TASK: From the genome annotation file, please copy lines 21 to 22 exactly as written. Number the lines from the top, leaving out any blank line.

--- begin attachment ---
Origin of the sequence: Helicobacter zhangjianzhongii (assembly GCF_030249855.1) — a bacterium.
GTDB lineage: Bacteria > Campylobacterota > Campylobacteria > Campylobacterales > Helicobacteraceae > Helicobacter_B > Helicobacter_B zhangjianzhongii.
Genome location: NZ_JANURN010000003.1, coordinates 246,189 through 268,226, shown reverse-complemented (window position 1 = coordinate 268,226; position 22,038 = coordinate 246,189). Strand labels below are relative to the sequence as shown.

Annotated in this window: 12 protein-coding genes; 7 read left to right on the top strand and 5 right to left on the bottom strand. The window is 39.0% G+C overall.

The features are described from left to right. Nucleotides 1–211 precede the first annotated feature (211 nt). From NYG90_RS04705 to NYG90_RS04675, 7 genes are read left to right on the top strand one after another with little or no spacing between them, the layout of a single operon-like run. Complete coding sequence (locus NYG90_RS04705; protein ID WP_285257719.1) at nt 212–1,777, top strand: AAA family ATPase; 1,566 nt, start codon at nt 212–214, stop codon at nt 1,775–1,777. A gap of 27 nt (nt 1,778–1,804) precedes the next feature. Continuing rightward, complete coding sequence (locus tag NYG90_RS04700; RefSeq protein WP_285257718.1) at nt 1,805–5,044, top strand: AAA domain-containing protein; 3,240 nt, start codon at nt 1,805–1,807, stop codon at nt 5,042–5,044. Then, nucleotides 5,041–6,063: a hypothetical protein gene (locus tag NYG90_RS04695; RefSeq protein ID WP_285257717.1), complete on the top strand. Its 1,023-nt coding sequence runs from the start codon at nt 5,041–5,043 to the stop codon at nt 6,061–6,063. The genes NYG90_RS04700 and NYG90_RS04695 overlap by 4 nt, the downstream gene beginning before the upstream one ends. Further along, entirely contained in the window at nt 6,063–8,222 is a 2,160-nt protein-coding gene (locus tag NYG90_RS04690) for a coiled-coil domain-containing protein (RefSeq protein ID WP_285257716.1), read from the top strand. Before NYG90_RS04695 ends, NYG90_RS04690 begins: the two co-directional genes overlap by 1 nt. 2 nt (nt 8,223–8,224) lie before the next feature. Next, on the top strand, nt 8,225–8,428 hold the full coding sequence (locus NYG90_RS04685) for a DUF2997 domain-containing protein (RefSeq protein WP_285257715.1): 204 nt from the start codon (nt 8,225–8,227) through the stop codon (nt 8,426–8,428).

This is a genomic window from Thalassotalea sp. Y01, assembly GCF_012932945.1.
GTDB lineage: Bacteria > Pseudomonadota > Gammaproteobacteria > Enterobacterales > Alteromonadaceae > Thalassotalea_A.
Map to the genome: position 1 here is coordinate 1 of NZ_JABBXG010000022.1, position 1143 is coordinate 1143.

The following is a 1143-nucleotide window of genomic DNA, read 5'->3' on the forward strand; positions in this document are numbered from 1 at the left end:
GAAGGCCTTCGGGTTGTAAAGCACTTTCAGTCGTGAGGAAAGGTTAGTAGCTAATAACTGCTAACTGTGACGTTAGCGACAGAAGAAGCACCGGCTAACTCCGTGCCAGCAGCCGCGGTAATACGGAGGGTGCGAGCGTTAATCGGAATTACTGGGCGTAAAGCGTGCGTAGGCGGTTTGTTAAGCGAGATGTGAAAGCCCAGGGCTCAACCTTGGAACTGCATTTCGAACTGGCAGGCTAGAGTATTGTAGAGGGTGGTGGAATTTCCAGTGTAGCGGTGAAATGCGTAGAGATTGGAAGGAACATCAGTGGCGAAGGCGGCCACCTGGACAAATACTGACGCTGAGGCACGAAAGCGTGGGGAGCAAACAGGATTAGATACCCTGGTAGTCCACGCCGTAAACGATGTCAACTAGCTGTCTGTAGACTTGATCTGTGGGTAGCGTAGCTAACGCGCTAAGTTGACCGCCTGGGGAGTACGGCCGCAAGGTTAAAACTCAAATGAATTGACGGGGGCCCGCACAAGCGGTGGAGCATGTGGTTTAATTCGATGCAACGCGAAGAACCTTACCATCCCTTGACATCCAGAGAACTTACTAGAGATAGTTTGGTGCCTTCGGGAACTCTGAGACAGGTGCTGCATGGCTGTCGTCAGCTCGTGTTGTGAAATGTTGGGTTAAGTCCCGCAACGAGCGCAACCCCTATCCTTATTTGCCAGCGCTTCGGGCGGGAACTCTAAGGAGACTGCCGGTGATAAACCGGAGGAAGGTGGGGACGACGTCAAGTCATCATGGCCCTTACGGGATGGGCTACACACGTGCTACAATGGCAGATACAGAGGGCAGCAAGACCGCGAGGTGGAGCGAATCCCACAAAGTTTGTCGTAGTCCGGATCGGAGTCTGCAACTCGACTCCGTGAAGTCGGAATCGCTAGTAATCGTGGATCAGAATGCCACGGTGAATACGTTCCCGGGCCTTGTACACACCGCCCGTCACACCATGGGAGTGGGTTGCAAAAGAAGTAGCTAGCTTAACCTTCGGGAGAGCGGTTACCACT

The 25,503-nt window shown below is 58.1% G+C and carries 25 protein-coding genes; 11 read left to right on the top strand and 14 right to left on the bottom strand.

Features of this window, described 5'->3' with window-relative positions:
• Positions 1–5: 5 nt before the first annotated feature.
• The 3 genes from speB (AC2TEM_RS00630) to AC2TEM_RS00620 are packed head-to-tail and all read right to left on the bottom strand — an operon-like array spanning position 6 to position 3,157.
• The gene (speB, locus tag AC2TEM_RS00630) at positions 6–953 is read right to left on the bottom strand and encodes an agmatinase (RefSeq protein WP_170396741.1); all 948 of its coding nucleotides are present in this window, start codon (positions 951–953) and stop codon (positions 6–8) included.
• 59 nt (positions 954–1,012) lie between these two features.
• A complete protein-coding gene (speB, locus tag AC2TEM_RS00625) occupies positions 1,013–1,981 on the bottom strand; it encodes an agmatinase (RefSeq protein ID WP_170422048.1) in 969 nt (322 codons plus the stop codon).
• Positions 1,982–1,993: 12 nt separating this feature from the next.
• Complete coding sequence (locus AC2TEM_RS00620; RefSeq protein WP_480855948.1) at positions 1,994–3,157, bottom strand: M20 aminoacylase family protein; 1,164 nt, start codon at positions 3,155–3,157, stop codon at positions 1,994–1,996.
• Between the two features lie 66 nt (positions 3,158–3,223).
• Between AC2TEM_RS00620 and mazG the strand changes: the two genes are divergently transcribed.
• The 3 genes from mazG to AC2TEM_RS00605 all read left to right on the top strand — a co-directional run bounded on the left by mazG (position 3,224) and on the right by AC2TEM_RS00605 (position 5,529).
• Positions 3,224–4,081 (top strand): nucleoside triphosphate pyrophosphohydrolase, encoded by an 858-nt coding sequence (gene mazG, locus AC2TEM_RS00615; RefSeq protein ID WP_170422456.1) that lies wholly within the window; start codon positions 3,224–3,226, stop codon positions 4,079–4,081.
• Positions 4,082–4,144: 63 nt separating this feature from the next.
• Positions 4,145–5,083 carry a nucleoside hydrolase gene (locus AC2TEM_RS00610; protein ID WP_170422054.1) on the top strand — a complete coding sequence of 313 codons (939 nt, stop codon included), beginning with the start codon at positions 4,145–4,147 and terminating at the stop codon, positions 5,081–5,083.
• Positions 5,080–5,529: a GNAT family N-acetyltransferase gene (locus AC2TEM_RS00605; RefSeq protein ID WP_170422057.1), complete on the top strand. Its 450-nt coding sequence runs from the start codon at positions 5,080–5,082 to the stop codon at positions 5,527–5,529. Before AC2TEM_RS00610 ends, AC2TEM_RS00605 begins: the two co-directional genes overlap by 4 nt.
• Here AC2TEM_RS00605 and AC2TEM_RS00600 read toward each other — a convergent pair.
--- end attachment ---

• Between AC2TEM_RS00620 and mazG the strand changes: the two genes are divergently transcribed.
• The 3 genes from mazG to AC2TEM_RS00605 all read left to right on the top strand — a co-directional run bounded on the left by mazG (position 3,224) and on the right by AC2TEM_RS00605 (position 5,529).